Chatwood thrilled to be back facing big leaguers

Righty has not started MLB game since April 2014

Chatwood thrilled to be back facing big leaguers

SCOTTSDALE, Ariz. -- The best part of an up-and-down performance Saturday for Rockies right-hander Tyler Chatwood was that a 22-month wait since his last big league confrontation was over.

Chatwood threw two innings, struck out two and gave up a run on one hit and two walks in a 9-5 win over the Padres. It was his first outing against Major Leaguers since April 29, 2014 -- before undergoing Tommy John surgery on his right elbow on July 19 that year.

"It was awesome just to have a chance to get back out there -- I'm real grateful for it," Chatwood said. "I'm obviously a little frustrated giving up a run, walking those two guys. But all in all I felt really good and threw some good pitches."

Chatwood breezed through the first inning, throwing all fastballs. He began to mix pitches in the second, and showed that sharpness is going to take time. Yangervis Solarte's leadoff double started the trouble, and two walks while he fought with his timing out of the stretch led to Christian Bethancourt's one-out sacrifice fly.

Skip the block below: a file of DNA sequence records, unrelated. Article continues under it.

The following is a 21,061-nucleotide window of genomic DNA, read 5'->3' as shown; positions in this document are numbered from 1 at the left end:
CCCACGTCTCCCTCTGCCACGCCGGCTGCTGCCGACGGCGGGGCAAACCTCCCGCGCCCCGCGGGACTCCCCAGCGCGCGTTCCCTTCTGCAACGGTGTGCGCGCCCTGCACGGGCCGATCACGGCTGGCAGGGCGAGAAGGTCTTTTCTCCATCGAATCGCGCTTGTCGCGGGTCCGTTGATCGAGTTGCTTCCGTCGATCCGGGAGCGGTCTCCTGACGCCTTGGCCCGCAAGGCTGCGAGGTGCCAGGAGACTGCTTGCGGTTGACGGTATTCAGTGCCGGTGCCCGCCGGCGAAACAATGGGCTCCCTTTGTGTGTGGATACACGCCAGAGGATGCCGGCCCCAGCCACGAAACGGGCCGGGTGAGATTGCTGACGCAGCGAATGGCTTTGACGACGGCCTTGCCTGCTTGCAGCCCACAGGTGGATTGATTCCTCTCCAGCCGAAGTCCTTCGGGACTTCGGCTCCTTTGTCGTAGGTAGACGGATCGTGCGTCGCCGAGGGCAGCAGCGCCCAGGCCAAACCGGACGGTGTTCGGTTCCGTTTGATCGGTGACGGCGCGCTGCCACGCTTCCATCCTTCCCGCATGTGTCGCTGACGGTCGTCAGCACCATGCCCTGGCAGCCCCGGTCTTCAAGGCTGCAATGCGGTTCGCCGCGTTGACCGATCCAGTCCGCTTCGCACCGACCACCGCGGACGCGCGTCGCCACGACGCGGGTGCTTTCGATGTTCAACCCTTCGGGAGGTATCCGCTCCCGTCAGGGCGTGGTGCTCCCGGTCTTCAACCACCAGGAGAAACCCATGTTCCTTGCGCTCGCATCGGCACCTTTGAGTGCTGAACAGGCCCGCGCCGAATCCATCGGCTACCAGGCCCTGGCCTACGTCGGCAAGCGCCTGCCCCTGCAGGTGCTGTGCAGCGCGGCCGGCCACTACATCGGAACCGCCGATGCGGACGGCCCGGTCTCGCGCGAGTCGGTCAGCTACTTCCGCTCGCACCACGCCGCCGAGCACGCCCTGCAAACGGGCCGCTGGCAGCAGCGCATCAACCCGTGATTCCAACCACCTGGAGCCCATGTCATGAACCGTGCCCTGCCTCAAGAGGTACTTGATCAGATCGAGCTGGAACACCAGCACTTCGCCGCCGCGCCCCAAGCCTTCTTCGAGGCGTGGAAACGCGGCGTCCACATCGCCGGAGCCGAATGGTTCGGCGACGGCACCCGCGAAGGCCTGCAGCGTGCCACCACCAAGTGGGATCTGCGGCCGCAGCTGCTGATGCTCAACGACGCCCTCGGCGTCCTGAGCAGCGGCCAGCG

"Even though I had two walks, they weren't big misses, just need a little tweak to get back in it," Chatwood said. "That was the plan, to stay aggressive and pound the zone."

The Rockies count on Chatwood, 26, to stay in the zone. Since joining the team in 2012 after a trade with the Angels, Chatwood is 14-11 with a 4.05 ERA in 43 games (36 starts). After two seasons with a rotation that finished at or near the bottom of the Majors in major statistical categories, the Rockies hope Chatwood is part of a turnaround.

Chatwood finished last season with four Minor League rehab appearances at the Class A Advanced level. By then he was anxious after a longer-than-expected recovery. He wanted back on the mound in 12 months. The concern that noted orthopedic surgeon Dr. James Andrews had was repeating an operation that Chatwood had as a teenager.

"When they get scared is when they have to keep going back in there and the bone hasn't had a chance to heal," Chatwood said. "Mine was 10 years after, so the bone had completely healed. Dr. Andrews told me it was almost like doing a first-timer because the bone had healed so well."

Thomas Harding is a reporter for MLB.com. Follow him on Twitter @harding_at_mlb, listen to podcasts and like his Facebook page. This story was not subject to the approval of Major League Baseball or its clubs.